It’s no surprise that Millennials have an opinion about how technology should be used in the workplace. When considering a job, access to cutting-edge technology is an important factor. With such a high demand for instant connectivity and collaboration between teams and colleagues through team messaging platforms, employers are responding by implementing new technology solutions that engage and retain this candidate pool.
New communication and collaboration systems like Slack, a team messaging app, are quickly becoming the norm for inter-office dialogue in offices across the world. Much more than an instant messaging app, Slack appeal to Millennials stems from its versatility, accessibility, and connectivity. It allows users in a team to send messages to one another individually or in groups (self-created chat rooms called channels) and can be used across multiple devices. By creating different groups for different teams, sending direct messages to only those who need to see them and being able to upload and swap files, Slack is changing workplace flow and in-office communication in a unique digital workspace.
Larger developers are taking note of Slack’s popularity, realizing that traditional messaging technology like email is becoming clunky, antiquated and inefficient. Recently, Microsoft unveiled its own web based chat service called Microsoft Teams. It features channels/groups, private messages, video calls, audio calls and the use of emoji and Giphy images to name a few features. The new program is an attempt to translate Slack’s approach to digital communication into the universally used Microsoft Office, to ultimately keep up as a tech-forward, integrated, and casual workplace.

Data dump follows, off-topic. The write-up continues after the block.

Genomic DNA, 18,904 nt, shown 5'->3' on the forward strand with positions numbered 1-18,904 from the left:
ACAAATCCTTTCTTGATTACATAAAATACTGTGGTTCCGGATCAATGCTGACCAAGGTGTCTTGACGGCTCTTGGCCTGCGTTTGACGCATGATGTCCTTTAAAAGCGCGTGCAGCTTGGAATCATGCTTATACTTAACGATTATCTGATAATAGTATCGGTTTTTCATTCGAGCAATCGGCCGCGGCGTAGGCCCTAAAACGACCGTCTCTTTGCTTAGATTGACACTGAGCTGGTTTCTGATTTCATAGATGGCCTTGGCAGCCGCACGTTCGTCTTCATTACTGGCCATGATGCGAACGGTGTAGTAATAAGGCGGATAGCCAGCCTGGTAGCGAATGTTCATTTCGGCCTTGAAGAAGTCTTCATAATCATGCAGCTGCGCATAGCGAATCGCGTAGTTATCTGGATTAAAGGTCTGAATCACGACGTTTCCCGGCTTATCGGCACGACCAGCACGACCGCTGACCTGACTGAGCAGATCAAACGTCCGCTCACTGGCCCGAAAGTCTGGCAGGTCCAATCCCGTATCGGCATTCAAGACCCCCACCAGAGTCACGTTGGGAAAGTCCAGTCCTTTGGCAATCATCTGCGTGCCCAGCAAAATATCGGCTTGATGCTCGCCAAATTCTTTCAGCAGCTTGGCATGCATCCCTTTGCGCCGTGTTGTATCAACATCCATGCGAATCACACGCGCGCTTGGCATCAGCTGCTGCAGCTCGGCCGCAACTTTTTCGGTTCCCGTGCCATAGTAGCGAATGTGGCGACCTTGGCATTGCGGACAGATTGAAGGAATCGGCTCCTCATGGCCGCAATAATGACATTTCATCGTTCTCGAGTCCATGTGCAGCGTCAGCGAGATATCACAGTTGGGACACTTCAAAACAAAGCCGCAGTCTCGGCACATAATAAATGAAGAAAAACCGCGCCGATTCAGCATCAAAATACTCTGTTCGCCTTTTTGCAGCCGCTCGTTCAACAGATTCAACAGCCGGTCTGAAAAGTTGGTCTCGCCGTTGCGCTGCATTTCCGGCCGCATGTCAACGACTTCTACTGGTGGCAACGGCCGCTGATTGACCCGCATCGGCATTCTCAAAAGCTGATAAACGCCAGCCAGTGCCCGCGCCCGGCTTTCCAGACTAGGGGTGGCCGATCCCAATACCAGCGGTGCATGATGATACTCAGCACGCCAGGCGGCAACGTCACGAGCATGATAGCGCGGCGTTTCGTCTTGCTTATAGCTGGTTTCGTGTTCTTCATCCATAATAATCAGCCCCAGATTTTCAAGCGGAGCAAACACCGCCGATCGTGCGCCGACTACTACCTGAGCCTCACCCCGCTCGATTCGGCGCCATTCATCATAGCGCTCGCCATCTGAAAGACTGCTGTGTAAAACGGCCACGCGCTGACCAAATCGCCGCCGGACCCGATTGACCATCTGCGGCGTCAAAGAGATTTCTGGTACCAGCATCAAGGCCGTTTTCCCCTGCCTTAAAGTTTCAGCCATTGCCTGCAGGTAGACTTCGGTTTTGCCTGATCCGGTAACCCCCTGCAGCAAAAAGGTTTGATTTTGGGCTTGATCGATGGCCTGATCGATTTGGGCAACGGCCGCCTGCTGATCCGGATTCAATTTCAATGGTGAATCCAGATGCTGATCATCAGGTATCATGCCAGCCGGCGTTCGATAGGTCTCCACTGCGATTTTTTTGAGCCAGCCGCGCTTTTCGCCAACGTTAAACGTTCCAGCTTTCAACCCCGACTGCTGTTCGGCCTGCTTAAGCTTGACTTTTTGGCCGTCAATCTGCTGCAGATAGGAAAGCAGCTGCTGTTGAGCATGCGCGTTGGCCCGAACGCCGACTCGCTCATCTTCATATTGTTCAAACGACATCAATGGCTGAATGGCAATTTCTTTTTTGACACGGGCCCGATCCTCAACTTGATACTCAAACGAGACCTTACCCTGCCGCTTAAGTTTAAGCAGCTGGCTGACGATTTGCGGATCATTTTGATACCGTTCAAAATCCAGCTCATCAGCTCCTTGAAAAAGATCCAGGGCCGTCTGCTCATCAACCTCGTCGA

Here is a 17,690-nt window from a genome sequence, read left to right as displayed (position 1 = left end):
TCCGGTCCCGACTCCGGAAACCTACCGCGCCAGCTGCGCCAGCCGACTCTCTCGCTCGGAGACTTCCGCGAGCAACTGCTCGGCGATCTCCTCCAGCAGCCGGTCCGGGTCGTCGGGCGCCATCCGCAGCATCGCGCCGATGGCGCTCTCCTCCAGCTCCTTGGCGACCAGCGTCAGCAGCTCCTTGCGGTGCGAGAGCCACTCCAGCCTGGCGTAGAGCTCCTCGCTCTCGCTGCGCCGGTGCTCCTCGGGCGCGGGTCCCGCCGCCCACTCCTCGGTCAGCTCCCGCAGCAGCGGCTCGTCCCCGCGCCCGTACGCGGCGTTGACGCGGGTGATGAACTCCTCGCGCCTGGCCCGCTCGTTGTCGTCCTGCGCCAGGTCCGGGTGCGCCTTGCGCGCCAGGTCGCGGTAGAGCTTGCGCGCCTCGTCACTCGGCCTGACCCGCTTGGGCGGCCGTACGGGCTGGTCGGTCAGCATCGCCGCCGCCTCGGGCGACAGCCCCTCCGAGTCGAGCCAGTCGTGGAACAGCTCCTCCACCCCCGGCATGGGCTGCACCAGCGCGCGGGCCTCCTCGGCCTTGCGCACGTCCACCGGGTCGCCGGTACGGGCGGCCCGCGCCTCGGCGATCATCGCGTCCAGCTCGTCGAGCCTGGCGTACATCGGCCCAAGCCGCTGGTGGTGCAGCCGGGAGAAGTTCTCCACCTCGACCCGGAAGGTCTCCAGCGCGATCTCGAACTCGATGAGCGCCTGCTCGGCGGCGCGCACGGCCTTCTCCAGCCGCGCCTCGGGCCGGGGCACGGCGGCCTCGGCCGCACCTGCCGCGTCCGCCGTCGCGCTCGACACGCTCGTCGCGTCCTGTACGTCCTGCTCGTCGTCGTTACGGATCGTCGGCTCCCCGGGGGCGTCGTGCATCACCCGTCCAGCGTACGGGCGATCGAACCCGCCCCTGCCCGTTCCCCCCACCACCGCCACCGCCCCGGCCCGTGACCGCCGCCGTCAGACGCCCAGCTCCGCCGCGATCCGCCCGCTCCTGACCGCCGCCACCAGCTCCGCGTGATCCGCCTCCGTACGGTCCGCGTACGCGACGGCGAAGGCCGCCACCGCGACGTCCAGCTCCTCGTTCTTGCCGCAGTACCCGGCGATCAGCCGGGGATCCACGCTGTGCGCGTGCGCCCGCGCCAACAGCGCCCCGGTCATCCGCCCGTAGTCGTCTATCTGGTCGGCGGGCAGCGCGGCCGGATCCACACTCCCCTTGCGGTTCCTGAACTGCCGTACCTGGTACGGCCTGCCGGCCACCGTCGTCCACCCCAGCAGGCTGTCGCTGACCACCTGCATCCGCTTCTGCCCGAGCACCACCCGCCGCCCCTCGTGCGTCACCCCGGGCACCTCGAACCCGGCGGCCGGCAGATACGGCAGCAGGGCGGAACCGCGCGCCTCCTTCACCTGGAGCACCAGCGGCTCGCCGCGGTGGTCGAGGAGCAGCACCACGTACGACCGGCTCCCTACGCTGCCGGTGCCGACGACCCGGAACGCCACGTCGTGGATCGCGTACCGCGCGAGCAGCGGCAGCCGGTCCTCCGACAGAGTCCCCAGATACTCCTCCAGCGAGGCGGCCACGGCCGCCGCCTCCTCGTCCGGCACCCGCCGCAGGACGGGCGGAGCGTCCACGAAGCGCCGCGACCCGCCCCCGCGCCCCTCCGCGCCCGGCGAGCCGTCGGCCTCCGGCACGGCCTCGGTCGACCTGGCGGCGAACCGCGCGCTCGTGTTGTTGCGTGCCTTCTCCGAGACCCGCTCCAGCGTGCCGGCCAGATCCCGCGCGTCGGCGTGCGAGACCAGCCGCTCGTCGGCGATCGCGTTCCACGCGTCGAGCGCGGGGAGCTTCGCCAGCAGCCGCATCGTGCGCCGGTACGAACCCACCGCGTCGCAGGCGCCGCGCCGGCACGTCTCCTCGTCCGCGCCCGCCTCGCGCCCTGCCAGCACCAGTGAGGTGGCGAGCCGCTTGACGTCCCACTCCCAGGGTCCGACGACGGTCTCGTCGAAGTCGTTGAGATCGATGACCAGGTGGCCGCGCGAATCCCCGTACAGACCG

The big question posed to recruiters though is how will they begin to include digital collaboration work spaces in their overall recruitment strategy? Will it be enough to attract tech savvy candidates by highlighting that their company uses Slack or Teams, in place of standard email? Or will these platforms go from just being used for internal communications to a resource for recruiters to source top talent through Slack channels? Perhaps being a “place to share,” these platforms will be leveraged as employee referral networks with current employees openly sharing candidate details/feedback with recruiters and recruiters sharing job opportunities and referral incentives.
While it’s still unclear how these platforms will impact recruitment in the near future, one thing is certain, Slack and collaboration platforms alike will soon be an expected part of today’s workplace culture and are set to change how we communicate and collaborate.
We want to know what you think. Share your thoughts at email@example.com.